which happened to occur during the six o'clock
television news.  Baltimore County Police chased a
speeding vehicle into Baltimore City.  While the city
police helicopter responded, no other Baltimore City
Police units participated in the chase.  Shortly
thereafter, Baltimore County broke off their pursuit,
and the city police helicopter departed.

Now...the conventional wisdom dictated that the
suspect would cease his speeding and reckless
driving.  As the news helicopter continued to follow
the suspect, the conventional wisdom failed to
apply.  Earlier, the news anchor people were
discussing the possibility that the police might cease
the pursuit.  As the suspect continued to speed
through intersections and cutting off motorists, the
anchor wisdom fest changed to, "Where are the
police?  This guy is dangerous."  Not long after the
anchorman's prophetic observation, the suspect did
crash into two other cars.  Fortunately, no one was
seriously injured.
Reasonableness.  When you become a police officer,
think about that word all the time, and apply it to
everything you do all of the time.

There are many people, including judges, who see
just about any application of force by a police officer
as excessive force.  When an application of force is
applied under dangerous circumstances for a
reasonable purpose, but the outcome of the
application results in death or serious injury, the
original reasonableness for the application of force
is lost on a lot of people.

While Scott v Harris is cloaked in the issue of
excessive force, it's really all about police officers
engaging in high speed vehicle pursuits.  It just
happened that in Scott v Harris the police officer
took overt action to end the pursuit by bumping
the suspect's car with his vehicle's push bar.  
Ergo...the issue of excessive force.

The Supremes, in an 8 to 1 majority found for the
officer, and they placed responsibility for the tragic
outcome squarely where it belonged...on the man
who began it all.  Even with such a lopsided majority
opinion based on videotaped evidence, a district and
appellate court didn't see it the same way.

As you begin your police career, don't make the
mistake of believing this decision has settled the
debates over police vehicle pursuits.  You'll learn
that the interpretation of law, as well as its
application, is about the most fluid thing you'll ever
encounter.

The Supreme Court came to a most proper and
reasonable conclusion in Scott v Harris.  Had the
Justices possessed the same mindset as the judges
in the lower courts, they would have redefined the
nation's streets and highways as raceways.  They
would have subjected every police officer, who
dared use any force to stop a vehicle, to being a
defendant in front of a jury.
United States Supreme Court
Scott v. Harris (05-1631)
Police allowed to force fleeing high-speed vehicle
off the road
Decided April 30, 2007
While the Supreme Court settled Scott v Harris with
a conclusion which is painfully obvious.  It's a little
scary to realize that two lower courts would have
"reasonable juries" decide every use of force to stop
a speeding vehicle.  Had the Supreme Court agreed
with the lower courts, it wouldn't be long before the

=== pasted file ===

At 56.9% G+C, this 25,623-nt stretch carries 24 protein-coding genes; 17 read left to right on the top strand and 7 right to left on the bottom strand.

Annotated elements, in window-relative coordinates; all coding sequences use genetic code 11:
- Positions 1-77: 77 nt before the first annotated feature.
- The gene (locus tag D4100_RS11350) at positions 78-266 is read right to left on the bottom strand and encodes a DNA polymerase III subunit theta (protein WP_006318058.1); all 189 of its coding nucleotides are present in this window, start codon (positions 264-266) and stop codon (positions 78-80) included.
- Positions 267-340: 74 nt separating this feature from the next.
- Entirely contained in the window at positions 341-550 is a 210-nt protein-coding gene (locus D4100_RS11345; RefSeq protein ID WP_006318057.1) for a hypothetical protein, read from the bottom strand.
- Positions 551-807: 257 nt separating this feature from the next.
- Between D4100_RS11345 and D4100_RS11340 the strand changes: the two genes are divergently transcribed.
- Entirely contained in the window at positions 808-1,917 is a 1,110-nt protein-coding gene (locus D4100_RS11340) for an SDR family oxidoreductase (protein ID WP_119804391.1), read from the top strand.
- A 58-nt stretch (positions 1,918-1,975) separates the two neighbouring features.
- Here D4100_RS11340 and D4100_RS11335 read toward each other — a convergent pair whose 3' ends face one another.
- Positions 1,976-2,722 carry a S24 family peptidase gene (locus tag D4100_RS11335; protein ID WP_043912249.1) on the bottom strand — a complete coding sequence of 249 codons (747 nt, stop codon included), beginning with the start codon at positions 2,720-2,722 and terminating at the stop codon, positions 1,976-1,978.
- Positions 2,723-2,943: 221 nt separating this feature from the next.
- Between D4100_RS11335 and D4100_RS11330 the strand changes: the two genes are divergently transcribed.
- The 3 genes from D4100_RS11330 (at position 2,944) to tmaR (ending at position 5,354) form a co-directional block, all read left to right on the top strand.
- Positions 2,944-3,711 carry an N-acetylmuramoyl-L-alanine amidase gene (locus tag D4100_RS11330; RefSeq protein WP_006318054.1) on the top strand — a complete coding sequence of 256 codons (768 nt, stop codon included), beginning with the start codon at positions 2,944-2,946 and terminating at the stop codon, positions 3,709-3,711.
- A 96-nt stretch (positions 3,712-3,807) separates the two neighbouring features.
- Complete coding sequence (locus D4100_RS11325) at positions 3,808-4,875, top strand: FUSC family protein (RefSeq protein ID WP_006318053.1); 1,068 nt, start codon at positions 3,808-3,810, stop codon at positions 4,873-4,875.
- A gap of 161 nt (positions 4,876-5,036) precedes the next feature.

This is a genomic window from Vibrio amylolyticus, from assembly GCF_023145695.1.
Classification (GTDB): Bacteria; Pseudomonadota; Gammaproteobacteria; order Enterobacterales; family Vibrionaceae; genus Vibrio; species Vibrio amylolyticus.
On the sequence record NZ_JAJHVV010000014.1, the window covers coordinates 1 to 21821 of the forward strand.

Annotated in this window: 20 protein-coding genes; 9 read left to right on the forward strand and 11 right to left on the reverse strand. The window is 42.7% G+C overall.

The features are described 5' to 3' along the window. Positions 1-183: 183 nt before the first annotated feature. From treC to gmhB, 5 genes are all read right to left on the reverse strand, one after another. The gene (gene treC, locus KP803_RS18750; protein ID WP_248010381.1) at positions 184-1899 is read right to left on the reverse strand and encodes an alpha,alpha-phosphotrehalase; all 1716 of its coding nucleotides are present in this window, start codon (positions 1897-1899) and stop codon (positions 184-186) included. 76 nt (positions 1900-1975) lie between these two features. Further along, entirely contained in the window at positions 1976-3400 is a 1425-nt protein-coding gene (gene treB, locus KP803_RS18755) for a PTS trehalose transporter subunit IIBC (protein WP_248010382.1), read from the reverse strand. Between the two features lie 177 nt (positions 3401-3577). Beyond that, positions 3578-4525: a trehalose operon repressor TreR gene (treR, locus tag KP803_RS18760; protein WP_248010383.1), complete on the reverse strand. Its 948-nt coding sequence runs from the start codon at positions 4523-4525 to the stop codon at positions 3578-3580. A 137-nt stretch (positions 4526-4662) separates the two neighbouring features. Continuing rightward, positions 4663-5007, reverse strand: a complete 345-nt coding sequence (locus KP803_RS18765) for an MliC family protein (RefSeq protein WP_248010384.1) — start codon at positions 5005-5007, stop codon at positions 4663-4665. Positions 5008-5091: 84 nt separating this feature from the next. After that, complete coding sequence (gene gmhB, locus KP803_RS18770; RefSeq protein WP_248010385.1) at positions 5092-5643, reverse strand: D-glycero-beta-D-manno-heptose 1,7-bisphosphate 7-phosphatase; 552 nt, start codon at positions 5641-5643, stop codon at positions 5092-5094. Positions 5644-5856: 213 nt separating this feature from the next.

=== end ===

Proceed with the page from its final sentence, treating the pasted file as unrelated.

mere activation of your emergency lights would be
considered a use of force.  If activating your lights
to signal a driver to stop causes that driver to
speed off and kill himself or another innocent
motorist or pedestrian, you could find yourself
being judged by a jury.

Look...here's what you've got to understand right
from the beginning.  Chasing cars is really...really
dangerous business.  Forget about Scott v Harris,
and consider only the dangers to yourself and other
innocent people.  My advice to you is to not
continue any high speed pursuit; unless, you have a
really...really good reason to do so.  Going back to
my example of the carjacking...if I know you're
locked inside the trunk of your speeding car, I'm
going to continue to chase your car, because I
know that, statistically, your chances of coming out
of that trunk alive are not good; unless, I rescue
you.

In most cases, you'll have people fleeing from you,
before you have any idea of why they're trying to
get away from you.  The type of police department
you join is going to have a lot to do with reasons to
chase a vehicle.  For instance, a state police or
highway patrol agency responsible for patrol of
highways and interstates will likely have a much
more liberal pursuit policy than an agency which
patrols a densely populated urban area.  The level
of training you receive in pursuit and intervention
techniques will also give you a good indication of
your department's level of commitment to vehicle
pursuits.

Eight of nine Supreme Court Justices clearly
understand what you will understand when you
become a police officer.  It's a dangerous world, and
police officers cannot be deprived of their ability to
protect society even if the bad guys get hurt in the
process.  However, when you chase a vehicle, you
must keep the protection of innocent people
foremost in your mind and ensure that your actions
do not place the safety of innocents in jeopardy.  
Hey...there's nothing easy about it.
"As you begin your police career, don't make
the mistake of believing this decision has
settled the debates over police vehicle
pursuits." ~ Barry M. Baker
Scott versus
Harris
Copyright © 2018  Barry M. Baker  
CareerPoliceOfficer.com